So before this divulges any further and becomes anymore of an unfocused rant about the sanctity of past kids flicks, lets bring this argument full circle. Children of the 90s had it good; we had the best movies, which seemed to come out every other week. But in the highly monetized world of modern Hollywood, could the Mighty Ducks trilogy work? I do not know. Studios have been putting more faith in big budget blockbusters and losing patience with the smaller, more personable films: in easier terms, it is about the big payday. In the end, one has to effectively look at the potential business of The Mighty Ducks franchise. While I do not doubt that there is an adult fanbase, modern kids are growing up with little to no recollection of the trilogy. So even though the budget of the fourth entry would be minuscule, I cannot see the studio wasting their time. And even if they go forward, it would probably be a direct to DVD feature like The Sandlot sequels.
Hypothetically, if they were to make a film, I would love for it to be a combination of a reboot and a sequel. A reboot, in the sense that the focus is a whole new group of kids, but some of the classic characters need to make an appearance. So in a way, the filmmakers will bridge the gap between the old and future fans. I would absolutely pay to see a fourth entry with a new cast of hooligans: and the name Coach Conway sounds pretty iconic. But again, this is just the lowly opinion of a kid who grew up in the greatest damn decade in the history of kids flicks. Unfortunately, my opinion means ‘jack shit;’ and even though countless twenty years olds are clamoring to go back to Minnesota, I find it highly unlikely that Mighty Ducks 4 will see the light of day. Well at least, in the way that fans like me want to see it, which is unfortunate.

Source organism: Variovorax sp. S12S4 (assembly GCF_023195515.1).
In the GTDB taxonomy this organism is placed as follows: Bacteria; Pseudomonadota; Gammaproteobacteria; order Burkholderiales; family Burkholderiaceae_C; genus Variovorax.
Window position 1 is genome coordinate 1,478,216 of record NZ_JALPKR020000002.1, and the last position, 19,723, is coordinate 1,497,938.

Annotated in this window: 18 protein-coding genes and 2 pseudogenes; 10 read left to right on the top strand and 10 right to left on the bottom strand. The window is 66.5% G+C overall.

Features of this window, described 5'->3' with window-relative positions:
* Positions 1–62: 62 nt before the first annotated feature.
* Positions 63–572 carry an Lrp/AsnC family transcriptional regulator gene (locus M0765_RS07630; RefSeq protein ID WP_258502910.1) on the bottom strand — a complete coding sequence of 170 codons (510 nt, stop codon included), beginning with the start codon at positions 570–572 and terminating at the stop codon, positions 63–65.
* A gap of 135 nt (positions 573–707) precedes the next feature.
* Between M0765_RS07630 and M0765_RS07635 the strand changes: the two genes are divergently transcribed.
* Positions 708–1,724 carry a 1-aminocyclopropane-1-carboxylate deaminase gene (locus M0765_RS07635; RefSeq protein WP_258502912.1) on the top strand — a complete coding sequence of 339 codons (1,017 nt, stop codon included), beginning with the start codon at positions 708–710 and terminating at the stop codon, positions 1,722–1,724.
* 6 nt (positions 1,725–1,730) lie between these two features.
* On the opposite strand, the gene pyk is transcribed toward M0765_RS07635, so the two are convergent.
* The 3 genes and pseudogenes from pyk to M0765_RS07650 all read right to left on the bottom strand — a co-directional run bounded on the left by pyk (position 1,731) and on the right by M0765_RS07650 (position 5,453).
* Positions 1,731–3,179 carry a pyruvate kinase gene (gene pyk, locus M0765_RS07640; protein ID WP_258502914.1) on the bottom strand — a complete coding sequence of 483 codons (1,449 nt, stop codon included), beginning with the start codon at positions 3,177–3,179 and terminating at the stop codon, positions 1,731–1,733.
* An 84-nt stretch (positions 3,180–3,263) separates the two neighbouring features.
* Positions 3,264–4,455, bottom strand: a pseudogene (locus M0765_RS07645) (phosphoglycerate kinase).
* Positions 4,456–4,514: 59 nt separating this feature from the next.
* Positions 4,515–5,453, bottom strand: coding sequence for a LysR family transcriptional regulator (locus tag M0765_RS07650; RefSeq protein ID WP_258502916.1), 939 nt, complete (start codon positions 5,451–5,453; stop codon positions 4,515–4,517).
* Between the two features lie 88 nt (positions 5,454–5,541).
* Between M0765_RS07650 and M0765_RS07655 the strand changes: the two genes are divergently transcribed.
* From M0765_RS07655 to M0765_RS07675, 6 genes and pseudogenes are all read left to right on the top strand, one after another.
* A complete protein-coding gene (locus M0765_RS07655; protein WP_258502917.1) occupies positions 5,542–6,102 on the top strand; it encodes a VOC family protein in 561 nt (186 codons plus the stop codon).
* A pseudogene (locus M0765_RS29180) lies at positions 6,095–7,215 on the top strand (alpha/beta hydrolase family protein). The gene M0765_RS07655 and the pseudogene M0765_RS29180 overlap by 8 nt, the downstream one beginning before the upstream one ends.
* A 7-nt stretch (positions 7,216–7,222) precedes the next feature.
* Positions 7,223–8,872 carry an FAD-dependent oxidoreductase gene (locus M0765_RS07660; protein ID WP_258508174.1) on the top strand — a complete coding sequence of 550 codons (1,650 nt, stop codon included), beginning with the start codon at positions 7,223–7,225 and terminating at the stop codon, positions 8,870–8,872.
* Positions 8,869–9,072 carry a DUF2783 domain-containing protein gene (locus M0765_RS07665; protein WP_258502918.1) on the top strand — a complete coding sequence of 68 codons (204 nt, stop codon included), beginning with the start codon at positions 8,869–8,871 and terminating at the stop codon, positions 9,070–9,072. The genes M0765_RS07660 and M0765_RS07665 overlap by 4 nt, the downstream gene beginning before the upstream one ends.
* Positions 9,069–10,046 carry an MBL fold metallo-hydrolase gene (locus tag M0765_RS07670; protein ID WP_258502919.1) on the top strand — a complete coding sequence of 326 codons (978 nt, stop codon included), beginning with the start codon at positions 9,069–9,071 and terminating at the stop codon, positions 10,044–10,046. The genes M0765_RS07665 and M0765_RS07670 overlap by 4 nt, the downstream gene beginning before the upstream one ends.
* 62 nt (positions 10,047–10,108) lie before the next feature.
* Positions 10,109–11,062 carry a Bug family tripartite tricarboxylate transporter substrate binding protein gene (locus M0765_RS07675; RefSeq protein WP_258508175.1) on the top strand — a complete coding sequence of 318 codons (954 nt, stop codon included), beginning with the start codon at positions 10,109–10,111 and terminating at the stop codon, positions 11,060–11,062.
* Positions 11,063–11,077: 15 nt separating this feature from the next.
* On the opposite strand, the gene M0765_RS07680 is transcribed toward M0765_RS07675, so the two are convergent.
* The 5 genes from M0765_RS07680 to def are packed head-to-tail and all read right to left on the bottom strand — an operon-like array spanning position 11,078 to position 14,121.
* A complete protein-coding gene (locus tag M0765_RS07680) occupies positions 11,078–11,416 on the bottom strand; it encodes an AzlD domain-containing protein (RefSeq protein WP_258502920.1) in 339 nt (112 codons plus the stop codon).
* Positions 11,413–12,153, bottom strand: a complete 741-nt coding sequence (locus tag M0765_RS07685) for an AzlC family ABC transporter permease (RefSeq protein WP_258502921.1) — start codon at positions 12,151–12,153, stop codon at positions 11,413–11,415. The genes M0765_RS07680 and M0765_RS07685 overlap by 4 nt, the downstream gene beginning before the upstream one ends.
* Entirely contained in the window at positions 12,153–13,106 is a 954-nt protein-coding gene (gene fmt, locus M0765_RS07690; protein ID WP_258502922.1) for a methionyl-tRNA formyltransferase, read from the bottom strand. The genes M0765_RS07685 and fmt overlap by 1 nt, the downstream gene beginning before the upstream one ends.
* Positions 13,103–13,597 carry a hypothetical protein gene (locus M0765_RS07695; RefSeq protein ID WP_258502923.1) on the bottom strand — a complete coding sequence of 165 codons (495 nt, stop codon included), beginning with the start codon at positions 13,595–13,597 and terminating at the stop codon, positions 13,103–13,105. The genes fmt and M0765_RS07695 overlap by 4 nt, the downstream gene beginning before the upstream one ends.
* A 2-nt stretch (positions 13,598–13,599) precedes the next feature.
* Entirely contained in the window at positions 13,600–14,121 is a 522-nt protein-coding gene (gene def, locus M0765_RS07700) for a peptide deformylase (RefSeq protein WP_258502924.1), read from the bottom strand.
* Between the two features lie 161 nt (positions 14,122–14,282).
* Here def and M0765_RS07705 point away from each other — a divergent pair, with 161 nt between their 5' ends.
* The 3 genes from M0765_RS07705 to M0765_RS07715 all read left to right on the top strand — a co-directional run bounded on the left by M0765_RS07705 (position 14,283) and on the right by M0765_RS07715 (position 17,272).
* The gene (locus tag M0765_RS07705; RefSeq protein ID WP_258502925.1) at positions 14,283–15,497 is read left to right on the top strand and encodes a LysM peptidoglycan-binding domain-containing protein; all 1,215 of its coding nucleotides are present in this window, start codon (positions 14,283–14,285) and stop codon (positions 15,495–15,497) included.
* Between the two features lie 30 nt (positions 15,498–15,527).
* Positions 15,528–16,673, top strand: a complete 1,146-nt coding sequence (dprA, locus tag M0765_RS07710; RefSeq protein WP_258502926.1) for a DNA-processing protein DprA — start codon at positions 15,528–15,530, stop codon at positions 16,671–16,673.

Yet, being disappointed is inevitable in this imperfect industry. I just hope that kids movies start to pick up the slack; beside animated features, nothing has been worthwhile. But then again, if I grew up in the ‘A.D.D. generation’ of Superhero flicks, I do not think a low budget comedy would keep my attention.